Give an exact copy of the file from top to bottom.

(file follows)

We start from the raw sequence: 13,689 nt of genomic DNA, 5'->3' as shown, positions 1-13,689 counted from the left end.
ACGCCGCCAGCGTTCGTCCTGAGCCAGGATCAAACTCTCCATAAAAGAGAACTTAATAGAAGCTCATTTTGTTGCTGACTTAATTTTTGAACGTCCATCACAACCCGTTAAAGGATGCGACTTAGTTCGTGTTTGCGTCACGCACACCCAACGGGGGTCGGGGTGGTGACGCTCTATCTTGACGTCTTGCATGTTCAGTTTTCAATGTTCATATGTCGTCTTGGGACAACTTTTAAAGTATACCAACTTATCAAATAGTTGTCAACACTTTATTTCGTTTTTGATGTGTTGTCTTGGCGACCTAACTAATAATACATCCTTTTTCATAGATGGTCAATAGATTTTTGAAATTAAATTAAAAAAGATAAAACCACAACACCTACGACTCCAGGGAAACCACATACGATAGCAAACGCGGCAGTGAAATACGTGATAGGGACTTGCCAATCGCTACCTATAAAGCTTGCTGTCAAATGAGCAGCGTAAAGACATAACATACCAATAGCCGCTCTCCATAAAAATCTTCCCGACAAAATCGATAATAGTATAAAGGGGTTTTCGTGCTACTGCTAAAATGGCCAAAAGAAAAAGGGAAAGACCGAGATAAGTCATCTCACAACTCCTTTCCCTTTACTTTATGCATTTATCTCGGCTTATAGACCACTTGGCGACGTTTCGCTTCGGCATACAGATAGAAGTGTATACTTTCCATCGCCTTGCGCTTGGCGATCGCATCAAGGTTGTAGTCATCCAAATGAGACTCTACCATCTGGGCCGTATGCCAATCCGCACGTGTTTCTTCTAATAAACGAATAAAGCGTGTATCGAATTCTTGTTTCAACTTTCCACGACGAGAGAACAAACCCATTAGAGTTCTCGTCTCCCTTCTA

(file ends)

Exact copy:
We start from the raw sequence: 13,689 nt of genomic DNA, 5'->3' as shown, positions 1-13,689 counted from the left end.
ACGCCGCCAGCGTTCGTCCTGAGCCAGGATCAAACTCTCCATAAAAGAGAACTTAATAGAAGCTCATTTTGTTGCTGACTTAATTTTTGAACGTCCATCACAACCCGTTAAAGGATGCGACTTAGTTCGTGTTTGCGTCACGCACACCCAACGGGGGTCGGGGTGGTGACGCTCTATCTTGACGTCTTGCATGTTCAGTTTTCAATGTTCATATGTCGTCTTGGGACAACTTTTAAAGTATACCAACTTATCAAATAGTTGTCAACACTTTATTTCGTTTTTGATGTGTTGTCTTGGCGACCTAACTAATAATACATCCTTTTTCATAGATGGTCAATAGATTTTTGAAATTAAATTAAAAAAGATAAAACCACAACACCTACGACTCCAGGGAAACCACATACGATAGCAAACGCGGCAGTGAAATACGTGATAGGGACTTGCCAATCGCTACCTATAAAGCTTGCTGTCAAATGAGCAGCGTAAAGACATAACATACCAATAGCCGCTCTCCATAAAAATCTTCCCGACAAAATCGATAATAGTATAAAGGGGTTTTCGTGCTACTGCTAAAATGGCCAAAAGAAAAAGGGAAAGACCGAGATAAGTCATCTCACAACTCCTTTCCCTTTACTTTATGCATTTATCTCGGCTTATAGACCACTTGGCGACGTTTCGCTTCGGCATACAGATAGAAGTGTATACTTTCCATCGCCTTGCGCTTGGCGATCGCATCAAGGTTGTAGTCATCCAAATGAGACTCTACCATCTGGGCCGTATGCCAATCCGCACGTGTTTCTTCTAATAAACGAATAAAGCGTGTATCGAATTCTTGTTTCAACTTTCCACGACGAGAGAACAAACCCATTAGAGTTCTCGTCTCCCTTCTA